Some progressives want Sen. Bernard Sanders of Vermont on the Democratic presidential ticket and won’t be fully satisfied with anyone else as Hillary Clinton’s No. 2 — not even fellow anti-Wall Street crusader and liberal firebrand Sen. Elizabeth Warren.
Ms. Warren has emerged as a top contender to be Mrs. Clinton’s running mate, but data show that picking the senator from Massachusetts won’t necessarily lead liberals to coalesce around Mrs. Clinton and would have little impact on independent and moderate voters.
On the surface, the case for choosing Ms. Warren seems straightforward. Mrs. Clinton needs to woo progressives who backed Mr. Sanders in the primaries yet remain skeptical of her candidacy, and the anti-Wall Street message of Mr. Sanders is strikingly similar to that of Ms. Warren. Mrs. Clinton and Ms. Warren recently appeared on the campaign trail together and have had glowing praise for each other in recent weeks. Ms. Warren also has become a fixture in Clinton campaign emails and social media outreach.
But picking Ms. Warren to placate frustrated, disillusioned Sanders supporters probably wouldn’t work, political analysts say, and would do little to boost Mrs. Clinton’s chances of beating Republican rival Donald Trump in November.
“There is a growing sense that Sanders supporters see this as a token pick, which would not help Clinton in the end,” said Brandon Rottinghaus, an associate political science professor at the University of Houston. “When you think about a vice president choice, you’re trying to balance out your weaknesses, so she needs to think carefully about where her weaknesses are and accommodate that more than thinking about the short-term need to unify the party following a bitter primary fight.”
Indeed, some angry Sanders supporters who seem unable or unwilling to support a Clinton-led ticket have labeled Ms. Warren a “sellout” on social media.
For those voters, even the inclusion of Ms. Warren won’t be enough. More broadly, a clear majority of Democrats think Mrs. Clinton should choose someone else, whether that be Mr. Sanders or another Democrat.
A CNN/ORC International poll conducted last month found that 34 percent of Democrats say Mrs. Clinton should choose Ms. Warren as her running mate. Fifty-four percent said she should pick someone else, and 11 percent had no opinion.
Among Democrats, 38 percent say putting Ms. Warren on the ticket would make them more likely to support Mrs. Clinton in November. Eleven percent said it would make them less likely, and 45 percent said it would have no impact, according to a recent Monmouth University poll.
But that same poll found that 53 percent of Democrats would be more likely to vote for Mrs. Clinton if Mr. Sanders is on the ticket. Among independents, 44 percent said they would be more likely to vote for the Democratic ticket if Mr. Sanders is on it, compared with 25 percent who said that of Ms. Warren.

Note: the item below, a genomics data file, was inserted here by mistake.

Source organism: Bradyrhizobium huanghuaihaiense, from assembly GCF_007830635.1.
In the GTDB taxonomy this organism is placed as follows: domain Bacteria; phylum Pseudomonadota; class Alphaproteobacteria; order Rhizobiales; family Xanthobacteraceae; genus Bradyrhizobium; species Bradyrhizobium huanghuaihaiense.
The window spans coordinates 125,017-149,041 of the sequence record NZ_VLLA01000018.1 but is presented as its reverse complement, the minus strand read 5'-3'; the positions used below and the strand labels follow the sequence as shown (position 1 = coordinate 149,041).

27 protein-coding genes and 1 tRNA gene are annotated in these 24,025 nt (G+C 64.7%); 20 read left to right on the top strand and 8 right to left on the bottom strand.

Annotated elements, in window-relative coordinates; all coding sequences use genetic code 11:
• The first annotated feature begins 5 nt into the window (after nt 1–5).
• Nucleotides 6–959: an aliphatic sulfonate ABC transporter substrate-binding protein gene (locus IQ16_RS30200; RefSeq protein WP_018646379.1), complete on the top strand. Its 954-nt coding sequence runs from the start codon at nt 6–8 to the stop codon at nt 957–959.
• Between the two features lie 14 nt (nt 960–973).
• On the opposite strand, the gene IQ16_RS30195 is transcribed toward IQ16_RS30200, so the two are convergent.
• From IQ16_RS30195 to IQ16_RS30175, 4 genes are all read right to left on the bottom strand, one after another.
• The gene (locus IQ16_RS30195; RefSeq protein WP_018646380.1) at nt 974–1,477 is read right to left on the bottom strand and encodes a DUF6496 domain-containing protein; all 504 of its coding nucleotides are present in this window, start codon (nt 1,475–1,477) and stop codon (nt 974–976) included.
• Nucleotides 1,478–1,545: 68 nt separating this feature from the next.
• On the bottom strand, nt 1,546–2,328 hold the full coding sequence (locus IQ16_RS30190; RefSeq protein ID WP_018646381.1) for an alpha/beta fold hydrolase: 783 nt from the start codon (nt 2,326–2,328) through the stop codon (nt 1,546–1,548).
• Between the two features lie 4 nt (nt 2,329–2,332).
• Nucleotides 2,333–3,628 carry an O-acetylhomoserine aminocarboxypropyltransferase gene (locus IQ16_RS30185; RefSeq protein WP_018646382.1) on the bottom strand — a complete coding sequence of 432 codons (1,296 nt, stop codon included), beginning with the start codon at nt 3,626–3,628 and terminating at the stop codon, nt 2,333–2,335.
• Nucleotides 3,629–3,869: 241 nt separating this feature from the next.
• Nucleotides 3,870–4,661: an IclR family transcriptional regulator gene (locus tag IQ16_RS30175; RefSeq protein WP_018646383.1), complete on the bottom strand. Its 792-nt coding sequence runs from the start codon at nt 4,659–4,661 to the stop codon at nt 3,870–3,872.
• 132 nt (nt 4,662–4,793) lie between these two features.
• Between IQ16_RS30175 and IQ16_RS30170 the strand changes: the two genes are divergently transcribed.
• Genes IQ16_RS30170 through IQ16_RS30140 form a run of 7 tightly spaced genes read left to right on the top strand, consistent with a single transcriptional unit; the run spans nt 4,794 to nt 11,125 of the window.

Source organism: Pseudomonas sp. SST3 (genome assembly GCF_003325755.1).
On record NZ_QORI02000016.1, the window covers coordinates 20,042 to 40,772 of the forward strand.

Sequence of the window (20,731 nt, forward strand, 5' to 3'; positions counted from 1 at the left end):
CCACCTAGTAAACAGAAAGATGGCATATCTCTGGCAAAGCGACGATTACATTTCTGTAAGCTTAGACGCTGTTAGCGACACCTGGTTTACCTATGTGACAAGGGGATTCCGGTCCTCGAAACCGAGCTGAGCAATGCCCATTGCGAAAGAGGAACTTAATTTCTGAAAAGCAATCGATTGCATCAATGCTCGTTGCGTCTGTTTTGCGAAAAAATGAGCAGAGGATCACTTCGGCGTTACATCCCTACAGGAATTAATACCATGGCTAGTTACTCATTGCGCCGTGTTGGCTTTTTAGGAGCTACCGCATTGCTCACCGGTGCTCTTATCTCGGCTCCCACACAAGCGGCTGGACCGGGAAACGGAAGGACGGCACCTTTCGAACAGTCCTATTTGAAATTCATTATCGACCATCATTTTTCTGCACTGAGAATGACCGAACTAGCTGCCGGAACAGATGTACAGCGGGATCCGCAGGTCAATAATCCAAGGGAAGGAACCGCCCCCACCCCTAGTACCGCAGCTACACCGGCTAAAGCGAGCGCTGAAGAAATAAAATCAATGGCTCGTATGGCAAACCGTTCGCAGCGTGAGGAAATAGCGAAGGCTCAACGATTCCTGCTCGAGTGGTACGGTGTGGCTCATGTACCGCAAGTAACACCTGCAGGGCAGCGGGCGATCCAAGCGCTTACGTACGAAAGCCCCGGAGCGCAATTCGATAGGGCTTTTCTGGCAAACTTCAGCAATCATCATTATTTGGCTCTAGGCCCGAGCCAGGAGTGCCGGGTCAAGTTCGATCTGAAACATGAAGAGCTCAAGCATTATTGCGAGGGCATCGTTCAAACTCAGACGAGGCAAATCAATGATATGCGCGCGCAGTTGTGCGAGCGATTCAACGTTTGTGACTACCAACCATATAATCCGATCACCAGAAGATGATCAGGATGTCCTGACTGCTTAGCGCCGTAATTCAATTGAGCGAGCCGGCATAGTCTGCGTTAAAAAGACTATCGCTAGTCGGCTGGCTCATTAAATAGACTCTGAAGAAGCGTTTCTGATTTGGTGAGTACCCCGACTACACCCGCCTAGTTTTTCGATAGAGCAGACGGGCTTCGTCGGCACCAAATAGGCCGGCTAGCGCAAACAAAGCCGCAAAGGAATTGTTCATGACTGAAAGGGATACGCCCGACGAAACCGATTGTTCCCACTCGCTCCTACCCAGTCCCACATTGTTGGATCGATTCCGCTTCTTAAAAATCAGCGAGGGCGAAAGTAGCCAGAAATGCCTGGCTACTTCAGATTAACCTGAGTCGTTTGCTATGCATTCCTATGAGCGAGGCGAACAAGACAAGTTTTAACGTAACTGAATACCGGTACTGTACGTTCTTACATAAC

In fact, 22 percent of independents said Ms. Warren would make them less likely to vote Democratic, and 49 percent said it would have no impact, meaning that picking the senator from Massachusetts essentially would be a wash among that crucial bloc of voters.
Although some of those independent voters have been drawn to the populist pitches of Mr. Sanders and Ms. Warren, many of them — particularly those in swing states such as Ohio and Pennsylvania — may be more comfortable with a moderate Democrat on Mrs. Clinton’s ticket, said Matthew Dallek, an assistant professor of political management at George Washington University.
“Beyond the Wall Street issue, [picking Ms. Warren] probably does make it harder to reach out to more centrist voters and some independents,” Mr. Dallek said.
Ms. Warren also simply wouldn’t attract liberals in the same way Mr. Sanders would. The Monmouth poll found that 64 percent of voters who identify as liberal say they would be more likely to vote for Mrs. Clinton if Mr. Sanders is on the ticket. Just 48 percent said the same of Ms. Warren.
Other potential vice presidential picks — such as Sen. Tim Kaine of Virginia, Sen. Cory A. Booker of New Jersey, Labor Secretary Thomas E. Perez and others — move the needle much less than Ms. Warren, yet there is no doubt Mr. Sanders is the most popular choice by virtually every measure, including fundraising.
Iowa-based polling company RABA Research released a survey last month asking Democrats which candidate would make them more likely to give money to the Clinton campaign. Mr. Sanders came out on top with 35 percent, though Ms. Warren was close at 30 percent.
Regardless, adding Ms. Warren to the ticket could be the best way — short of choosing Mr. Sanders himself, which seems to be a far-fetched proposition — to bring at least some disenchanted progressives back into the fold. Even some Republicans say a Clinton-Warren ticket would unify the Democratic Party.
“She’s captivating. She is really smart,” Sen. Mike Lee, Utah Republican, recently said of Ms. Warren. “And I believe she is kind of a hero among a lot of people in the Democratic Party, including a lot of people who have been big fans of Bernie Sanders. So, I suspect that would be a strong play if Hillary Clinton were to go in that direction.”